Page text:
Iris siberica ‘Flight of Butterflies’ blooms in late spring and adds a vibrant elegance to moist locations. Kylee Baumle/Paulding County Progress
Iris siberica ‘Flight of Butterflies’ blooms in late spring and adds a vibrant elegance to moist locations. Kylee Baumle/Paulding County Progress
During the middle of summer, I often write about drought tolerant plants. The weather patterns in our area are such that we get regular rains in spring and then it’s as if someone turned the faucet off and we go through a hot and dry spell. We become weary of dragging hoses out to keep things hydrated so we don’t lose them.

We’re in the wet period right now but this year it’s anything but typical. If only we could store all this rain for use later in the summer, when it’s sure to be too dry. Or is it? We could have never guessed that spring would be so wet that corn planting by the farmers would be delayed this much or even canceled altogether.

I’ve not been able to plant in my garden until this week either, and even then it was probably wetter than it’s advisable to do so. When you dig a hole and water begins to fill in it, or the mud sticks to the shovel like glue, it can be problematic.

Seeds have gone in the ground much later than usual, too. Where the top layer has dried a bit, I got some in, but some of the areas didn’t dry out enough to even do that until very recently.

Besides the problems with planting and sowing seeds, waterlogged soil can present problems for existing plantings, too. So in those areas where you know you’ll have issues with this, even in a normal year, it’s best to plant things that can handle the wetness or even thrive in it. Rain garden, anyone?

Native plantings will no doubt handle the ups and downs of a specific area better, since they’ve adapted to the weather patterns and soils over a long period of time, but here are some things that are less likely to pout in the presence of moisture.

Camassia scilloides – I’ll never forget walking in the woods on the west side of Paulding County one spring and encountering a large swath of what’s commonly called wild hyacinths. This lavender blue beauty is a spring ephemeral and unlike most bulbs which would rot in the presence of excess moisture, this one does just fine. The foliage is deer and rabbit resistant, too.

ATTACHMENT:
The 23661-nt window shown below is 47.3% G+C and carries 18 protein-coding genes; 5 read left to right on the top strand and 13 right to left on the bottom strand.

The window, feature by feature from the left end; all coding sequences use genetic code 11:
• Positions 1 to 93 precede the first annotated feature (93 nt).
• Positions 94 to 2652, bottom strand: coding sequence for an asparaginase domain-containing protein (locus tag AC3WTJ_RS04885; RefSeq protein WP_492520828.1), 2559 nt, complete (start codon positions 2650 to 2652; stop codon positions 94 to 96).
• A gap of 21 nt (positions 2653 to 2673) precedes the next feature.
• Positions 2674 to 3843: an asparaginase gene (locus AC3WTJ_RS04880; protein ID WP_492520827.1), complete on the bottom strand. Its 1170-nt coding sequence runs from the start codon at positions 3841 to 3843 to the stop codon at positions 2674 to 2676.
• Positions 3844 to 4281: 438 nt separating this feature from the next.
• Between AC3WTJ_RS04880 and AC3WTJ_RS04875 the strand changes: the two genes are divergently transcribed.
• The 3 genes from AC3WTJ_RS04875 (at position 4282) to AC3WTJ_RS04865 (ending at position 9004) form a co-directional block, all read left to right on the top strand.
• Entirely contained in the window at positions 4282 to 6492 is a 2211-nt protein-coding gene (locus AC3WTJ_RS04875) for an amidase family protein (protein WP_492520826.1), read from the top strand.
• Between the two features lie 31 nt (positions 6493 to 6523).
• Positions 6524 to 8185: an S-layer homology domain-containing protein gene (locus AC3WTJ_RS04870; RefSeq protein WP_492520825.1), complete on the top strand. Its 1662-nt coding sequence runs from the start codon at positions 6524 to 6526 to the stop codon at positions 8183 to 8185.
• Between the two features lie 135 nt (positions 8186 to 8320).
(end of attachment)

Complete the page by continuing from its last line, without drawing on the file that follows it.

Bee balm (Monarda spp.) – Have you noticed how tall the bee balm is already this spring? That’s because this perennial likes consistently moist soil to do well, although it will grow in drier locations, too. I find that our native Monarda fistulosa excels in this regard, but the hybrid varieties prefer things on the wet side, too. It’s a great pollinator nectar plant, attracting a number of insects, including hummingbird moths.

Siberian iris – There are several types of irises, but Iris siberica is particularly lovely and graceful, and it requires a moist growing location. I have five different ones in my garden presently, and will add more as I find them. Whereas I have problems with iris borers in my German bearded irises, the annoying pests seem to leave my Siberian irises alone.

Hardy hibiscus (Hibiscus moscheutos) – Sometimes called rose mallow, this shrubby perennial is a fast grower that dies to the ground in fall and is late to emerge in the spring. It produces plate-sized blooms later in the summer and comes in both vibrant and pastel colors, including bi-colors.

Ostrich fern (Matteuccia struthiopteris) – In wet areas, these ferns can reach heights of six feet or more and when they do, they’re quite majestic. Mine aren’t in a particularly wet spot and they don’t get much taller than a couple of feet, but they’re still graceful and lush. I enjoy watching the fiddleheads emerge in the spring. Those are edible, but I’ve not tried them.

Cardinal flower (Lobelia cardinalis) – Best planted in clumps of three or more, this native perennial is a hummingbird magnet. In fact, anytime I’ve ever seen it growing, I’ve also spotted a hummingbird nearby. This species has scarlet flowers, and Lobelia siphilitica has deep blue ones. It too, grows best in moist soil.

Buttonbush (Cephalanthus occidentalis) – Besides having quirky ivory balls for flowers, this native is a host plant to several different moths. Butterflies are drawn to its nectar, so it makes a nice alternative to butterfly bushes. As a bonus, buttonbush turns a nice orangey-red in the fall.

These plants shouldn’t be too difficult to find, either locally or online, and there are many more that do well in our formerly (and presently) swampy soil.

Read more at Kylee’s blog, Our Little Acre, at www.ourlittleacre.com. Contact her on Facebook or by email at pauldingprogressgardener@gmail.com.